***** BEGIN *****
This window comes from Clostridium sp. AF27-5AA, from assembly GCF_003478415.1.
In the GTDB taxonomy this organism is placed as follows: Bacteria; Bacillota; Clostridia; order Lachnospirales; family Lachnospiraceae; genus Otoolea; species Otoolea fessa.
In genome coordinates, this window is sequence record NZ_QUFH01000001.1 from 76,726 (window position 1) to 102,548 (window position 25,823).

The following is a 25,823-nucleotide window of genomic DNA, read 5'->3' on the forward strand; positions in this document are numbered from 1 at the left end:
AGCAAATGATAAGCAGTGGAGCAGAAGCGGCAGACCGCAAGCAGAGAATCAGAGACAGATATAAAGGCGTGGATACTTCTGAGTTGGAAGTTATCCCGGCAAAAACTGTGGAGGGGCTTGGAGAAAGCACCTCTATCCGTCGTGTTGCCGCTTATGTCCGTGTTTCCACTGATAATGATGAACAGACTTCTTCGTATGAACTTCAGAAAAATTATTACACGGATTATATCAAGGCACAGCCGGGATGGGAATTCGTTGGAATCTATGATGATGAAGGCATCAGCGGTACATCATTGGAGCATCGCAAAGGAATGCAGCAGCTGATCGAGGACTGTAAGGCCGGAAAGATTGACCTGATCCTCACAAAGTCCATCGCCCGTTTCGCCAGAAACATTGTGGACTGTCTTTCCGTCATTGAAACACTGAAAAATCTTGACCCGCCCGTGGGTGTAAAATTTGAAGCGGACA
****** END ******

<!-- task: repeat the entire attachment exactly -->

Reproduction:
This window comes from Clostridium sp. AF27-5AA, from assembly GCF_003478415.1.
In the GTDB taxonomy this organism is placed as follows: Bacteria; Bacillota; Clostridia; order Lachnospirales; family Lachnospiraceae; genus Otoolea; species Otoolea fessa.
In genome coordinates, this window is sequence record NZ_QUFH01000001.1 from 76,726 (window position 1) to 102,548 (window position 25,823).

The following is a 25,823-nucleotide window of genomic DNA, read 5'->3' on the forward strand; positions in this document are numbered from 1 at the left end:
AGCAAATGATAAGCAGTGGAGCAGAAGCGGCAGACCGCAAGCAGAGAATCAGAGACAGATATAAAGGCGTGGATACTTCTGAGTTGGAAGTTATCCCGGCAAAAACTGTGGAGGGGCTTGGAGAAAGCACCTCTATCCGTCGTGTTGCCGCTTATGTCCGTGTTTCCACTGATAATGATGAACAGACTTCTTCGTATGAACTTCAGAAAAATTATTACACGGATTATATCAAGGCACAGCCGGGATGGGAATTCGTTGGAATCTATGATGATGAAGGCATCAGCGGTACATCATTGGAGCATCGCAAAGGAATGCAGCAGCTGATCGAGGACTGTAAGGCCGGAAAGATTGACCTGATCCTCACAAAGTCCATCGCCCGTTTCGCCAGAAACATTGTGGACTGTCTTTCCGTCATTGAAACACTGAAAAATCTTGACCCGCCCGTGGGTGTAAAATTTGAAGCGGACA